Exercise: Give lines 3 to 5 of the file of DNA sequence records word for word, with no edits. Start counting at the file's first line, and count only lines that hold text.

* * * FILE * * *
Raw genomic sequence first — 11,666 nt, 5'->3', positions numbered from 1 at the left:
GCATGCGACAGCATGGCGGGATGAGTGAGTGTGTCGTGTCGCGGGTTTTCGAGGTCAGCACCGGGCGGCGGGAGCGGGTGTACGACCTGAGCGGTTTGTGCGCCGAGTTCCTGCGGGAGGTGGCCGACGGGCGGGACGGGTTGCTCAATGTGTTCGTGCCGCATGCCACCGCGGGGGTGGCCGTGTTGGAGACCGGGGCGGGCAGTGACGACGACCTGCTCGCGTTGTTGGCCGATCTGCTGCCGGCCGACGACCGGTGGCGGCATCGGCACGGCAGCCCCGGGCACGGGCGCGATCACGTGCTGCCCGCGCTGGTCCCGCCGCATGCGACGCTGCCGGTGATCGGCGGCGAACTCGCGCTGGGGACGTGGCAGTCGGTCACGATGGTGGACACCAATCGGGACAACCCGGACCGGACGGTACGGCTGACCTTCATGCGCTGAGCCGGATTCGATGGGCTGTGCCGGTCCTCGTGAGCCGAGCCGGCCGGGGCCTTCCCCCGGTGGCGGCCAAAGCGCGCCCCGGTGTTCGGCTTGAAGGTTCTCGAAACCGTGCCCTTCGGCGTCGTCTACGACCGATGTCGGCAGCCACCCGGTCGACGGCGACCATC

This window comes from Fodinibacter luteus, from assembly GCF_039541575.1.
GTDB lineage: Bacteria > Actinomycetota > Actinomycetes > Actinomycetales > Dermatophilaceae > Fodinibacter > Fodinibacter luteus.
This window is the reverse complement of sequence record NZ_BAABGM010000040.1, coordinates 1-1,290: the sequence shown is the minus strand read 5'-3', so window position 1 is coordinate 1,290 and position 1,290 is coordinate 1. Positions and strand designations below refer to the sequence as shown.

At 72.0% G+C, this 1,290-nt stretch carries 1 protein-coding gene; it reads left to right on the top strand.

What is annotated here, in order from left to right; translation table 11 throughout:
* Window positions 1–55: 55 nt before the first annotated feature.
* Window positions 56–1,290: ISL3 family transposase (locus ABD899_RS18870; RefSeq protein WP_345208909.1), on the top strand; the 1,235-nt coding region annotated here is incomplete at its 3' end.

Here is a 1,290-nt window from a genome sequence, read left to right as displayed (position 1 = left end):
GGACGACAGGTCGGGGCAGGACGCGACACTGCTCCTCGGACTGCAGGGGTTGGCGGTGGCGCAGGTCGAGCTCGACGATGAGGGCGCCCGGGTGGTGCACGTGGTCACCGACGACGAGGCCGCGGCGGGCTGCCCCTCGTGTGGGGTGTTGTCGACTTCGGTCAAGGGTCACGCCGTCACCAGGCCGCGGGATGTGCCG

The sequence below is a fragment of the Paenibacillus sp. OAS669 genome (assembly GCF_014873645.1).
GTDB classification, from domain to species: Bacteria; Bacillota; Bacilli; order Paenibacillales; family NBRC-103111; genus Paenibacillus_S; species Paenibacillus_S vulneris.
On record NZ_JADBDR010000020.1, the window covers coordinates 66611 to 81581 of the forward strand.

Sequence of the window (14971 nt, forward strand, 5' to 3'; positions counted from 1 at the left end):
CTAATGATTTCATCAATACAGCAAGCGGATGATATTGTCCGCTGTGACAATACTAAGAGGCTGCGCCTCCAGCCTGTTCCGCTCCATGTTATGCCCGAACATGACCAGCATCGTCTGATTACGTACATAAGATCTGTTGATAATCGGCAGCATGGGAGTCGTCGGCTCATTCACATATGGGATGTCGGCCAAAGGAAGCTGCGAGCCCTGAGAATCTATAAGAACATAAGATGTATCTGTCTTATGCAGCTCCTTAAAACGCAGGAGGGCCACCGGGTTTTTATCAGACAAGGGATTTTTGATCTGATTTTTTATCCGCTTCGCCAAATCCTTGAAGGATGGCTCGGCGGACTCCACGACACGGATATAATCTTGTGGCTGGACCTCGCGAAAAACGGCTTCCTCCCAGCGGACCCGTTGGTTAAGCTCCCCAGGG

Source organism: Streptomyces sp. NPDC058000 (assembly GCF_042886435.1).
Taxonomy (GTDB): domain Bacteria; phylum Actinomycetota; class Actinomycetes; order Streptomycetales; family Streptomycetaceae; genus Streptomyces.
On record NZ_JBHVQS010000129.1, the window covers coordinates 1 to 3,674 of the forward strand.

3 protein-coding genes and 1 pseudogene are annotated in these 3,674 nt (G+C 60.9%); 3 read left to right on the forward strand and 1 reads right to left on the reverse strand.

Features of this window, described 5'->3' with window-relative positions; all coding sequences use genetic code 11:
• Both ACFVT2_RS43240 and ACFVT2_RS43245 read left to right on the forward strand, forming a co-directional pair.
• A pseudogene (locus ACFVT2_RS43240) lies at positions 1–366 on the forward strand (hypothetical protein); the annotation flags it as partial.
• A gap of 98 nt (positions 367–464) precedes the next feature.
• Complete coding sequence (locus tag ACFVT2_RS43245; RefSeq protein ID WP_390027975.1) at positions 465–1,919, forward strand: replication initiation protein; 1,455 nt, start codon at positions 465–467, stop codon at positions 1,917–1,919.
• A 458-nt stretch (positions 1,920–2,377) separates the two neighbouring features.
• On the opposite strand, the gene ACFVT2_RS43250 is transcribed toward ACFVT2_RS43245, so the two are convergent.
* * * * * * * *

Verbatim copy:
This window comes from Fodinibacter luteus, from assembly GCF_039541575.1.
GTDB lineage: Bacteria > Actinomycetota > Actinomycetes > Actinomycetales > Dermatophilaceae > Fodinibacter > Fodinibacter luteus.
This window is the reverse complement of sequence record NZ_BAABGM010000040.1, coordinates 1-1,290: the sequence shown is the minus strand read 5'-3', so window position 1 is coordinate 1,290 and position 1,290 is coordinate 1. Positions and strand designations below refer to the sequence as shown.